Instruments of Change

Feeling a little stiff after surgery? Suffering from a sports injury and need to get back in the game 10 minutes ago? The Graston Technique could be just the thing to untangle your tissue.

After knee-replacement surgery and multiple rounds of physical therapy, Roberta Gunderson, 53, was feeling like the Bionic Woman — that is, if the Bionic Woman had been left in the rain to rust. “I felt very stiff and robotic in the beginning,” says Gunderson of her recovery. “Like I was Frankenstein’s monster.”

Doctors told Gunderson, a biology professor at Wilbur Wright College in Chicago, that her postsurgery progress had plateaued and that her knee would likely not gain more than 106 degrees of flexion — far from the ideal 120 degrees. An avid cyclist, swimmer and golfer, Gunderson was determined to regain her former mobility, so she opted for a treatment called the Graston Technique (GT), a form of soft-tissue mobilization that detects and breaks up scar tissue that impedes normal function of muscles, fascia, tendons and ligaments. Clinicians rub stainless-steel instruments over the injured area, as if trying to iron out tangled tissue.

After four weeks and seven treatment sessions, Gunderson’s knee went from 106 degrees of flexion to 116 degrees. “I was amazed at how much I improved in only a month,” she says.

An Instrumental Change

GT is a type of cross-fiber massage — a noninvasive, drug-free procedure that uses ultraprecise stainless-steel instruments to break up restrictive scar tissue. These instruments can be far more effective than a clinician’s hands alone because they are able to concentrate force while giving excellent feedback to both the clinician and the patient. (It’s worth noting, however, that GT is often used in conjunction with other therapies that involve hands, foam rollers and knobs.)

GT is used to treat a wide range of soft-tissue ailments, from tennis elbow to plantar fasciitis, because clinicians can easily adapt the technique to the situation and zero in on the offending area. “We are now able to diagnose things that used to go undetected,” says Ted Forcum, DC, DACBSP, owner of Back In Motion Sports Injuries Clinic in Beaverton, Ore.

When the clinician runs an instrument over scar tissue, she can feel exactly what’s happening under the skin. “It’s like when you were a kid and you put a leaf underneath some paper and colored over it. But instead of an imprint of the leaf, you get a picture of the injury,” says Forcum, who used GT to treat U.S. Olympians in Beijing.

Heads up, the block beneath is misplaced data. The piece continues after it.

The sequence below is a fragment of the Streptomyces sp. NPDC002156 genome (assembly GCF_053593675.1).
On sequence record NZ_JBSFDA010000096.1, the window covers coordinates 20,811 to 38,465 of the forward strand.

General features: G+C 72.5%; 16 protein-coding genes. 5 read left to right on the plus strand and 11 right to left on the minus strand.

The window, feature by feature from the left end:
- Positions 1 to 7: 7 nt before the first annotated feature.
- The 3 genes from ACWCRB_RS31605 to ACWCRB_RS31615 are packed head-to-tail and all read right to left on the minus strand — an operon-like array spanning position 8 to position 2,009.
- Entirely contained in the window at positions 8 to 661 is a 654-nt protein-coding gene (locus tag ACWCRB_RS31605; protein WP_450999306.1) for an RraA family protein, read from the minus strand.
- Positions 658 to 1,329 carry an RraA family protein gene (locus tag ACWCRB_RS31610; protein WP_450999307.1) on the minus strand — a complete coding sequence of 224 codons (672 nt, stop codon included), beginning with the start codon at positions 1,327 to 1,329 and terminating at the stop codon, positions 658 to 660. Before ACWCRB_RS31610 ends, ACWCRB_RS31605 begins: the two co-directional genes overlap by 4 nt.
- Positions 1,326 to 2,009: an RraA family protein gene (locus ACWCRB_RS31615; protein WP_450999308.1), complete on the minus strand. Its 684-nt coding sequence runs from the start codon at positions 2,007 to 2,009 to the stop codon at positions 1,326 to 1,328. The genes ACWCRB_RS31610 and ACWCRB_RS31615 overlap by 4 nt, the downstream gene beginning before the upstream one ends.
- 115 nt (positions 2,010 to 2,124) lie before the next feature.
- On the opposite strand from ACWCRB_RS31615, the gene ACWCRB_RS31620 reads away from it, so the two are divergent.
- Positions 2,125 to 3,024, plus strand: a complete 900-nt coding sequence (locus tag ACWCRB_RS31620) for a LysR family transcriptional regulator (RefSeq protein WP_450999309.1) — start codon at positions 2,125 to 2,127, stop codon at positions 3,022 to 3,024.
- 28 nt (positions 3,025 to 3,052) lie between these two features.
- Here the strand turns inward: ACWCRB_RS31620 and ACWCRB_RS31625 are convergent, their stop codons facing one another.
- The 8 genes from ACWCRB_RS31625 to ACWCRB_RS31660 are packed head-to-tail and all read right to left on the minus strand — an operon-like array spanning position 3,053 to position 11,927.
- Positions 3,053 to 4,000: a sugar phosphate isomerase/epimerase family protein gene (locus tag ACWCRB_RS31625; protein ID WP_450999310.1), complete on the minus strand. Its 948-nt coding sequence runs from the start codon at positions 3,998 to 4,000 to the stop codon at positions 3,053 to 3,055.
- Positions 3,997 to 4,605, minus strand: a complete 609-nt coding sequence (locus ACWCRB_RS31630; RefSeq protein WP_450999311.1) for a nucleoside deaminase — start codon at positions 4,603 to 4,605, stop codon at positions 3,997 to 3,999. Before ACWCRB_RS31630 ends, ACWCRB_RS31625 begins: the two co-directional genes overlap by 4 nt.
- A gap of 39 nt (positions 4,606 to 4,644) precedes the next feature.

Smoothing Out the Edges

A lot of soft-tissue problems occur within the fascia, the web of connective tissue that supports muscles and organs and prevents us from melting into formless blobs. If you suffer an injury, however, the fascia tends to attempt to stabilize the area by binding to the muscles like poorly applied wallpaper, complete with air bubbles and clumsy adhesions. GT instruments smooth out those air bubbles.

If not addressed, these adhesions can cause an avalanche of kinetic chaos, because when a muscle or group of muscles becomes incapacitated, all the surrounding muscles, tendons and ligaments have to pick up the slack — which eventually causes them to become overworked and fatigued. Your only option: Break down the adhesions so you can rebuild a healthy balance.

The approach seems to be effective. “We’ve found that injured ligaments treated with GT showed accelerated healing in the short term and a clear increase in strength compared to injured ligaments that weren’t treated with GT,” says Terry Loghmani, PT, MS, MTC, associate clinical professor of physical therapy at Indiana University in Indianapolis.

Hurts So Good

Because GT involves direct manipulation of stuck tissue, patients can expect some discomfort during the procedure. “But it should never produce pain that’s intolerable,” says Richard E. Vincent, DC, who uses GT in his Falmouth, Mass., clinic. Patient and clinician should work together to figure out the appropriate intensity levels.

“With most patients, we will wait a day or two between treatments, but others — especially athletes — are accustomed to working through benign pain and use GT every day because they have to recover fast and perform,” says Valli Gambina, DC, a chiropractic sports physician in Venice, Fla.

After treatment, some soreness, bruising and swelling is actually desirable because it means the body is replacing adhesed tissue with healthy, linear tissue.

Smooth Operators

Sessions usually last about an hour, during which the clinician uses GT for only about five to eight minutes on each injured area. The rest of the time is dedicated to assessment, warming up, stretching and icing.

Unlike some other types of treatment, patients using GT can’t just kick back and let the practitioner do all the work. After treatment, patients must continue to stretch and strengthen the injured area. While it might seem counterintuitive to work an injured area, the immediate movement helps the tissue heal correctly.

Most patients will begin to notice positive results after three or four sessions, with treatment lasting about eight to 10 sessions. But some will experience results even faster. After her first session, Gunderson said she immediately felt looser and more flexible.

There are some people for whom GT isn’t right, such as those who have arthritis or who have recently undergone surgery or take blood thinners. But if you’re free of such contraindications and are suffering from soft-tissue issues, GT can offer relief — and improve the way you move.

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Jenny Lui is a Chicago-based writer.

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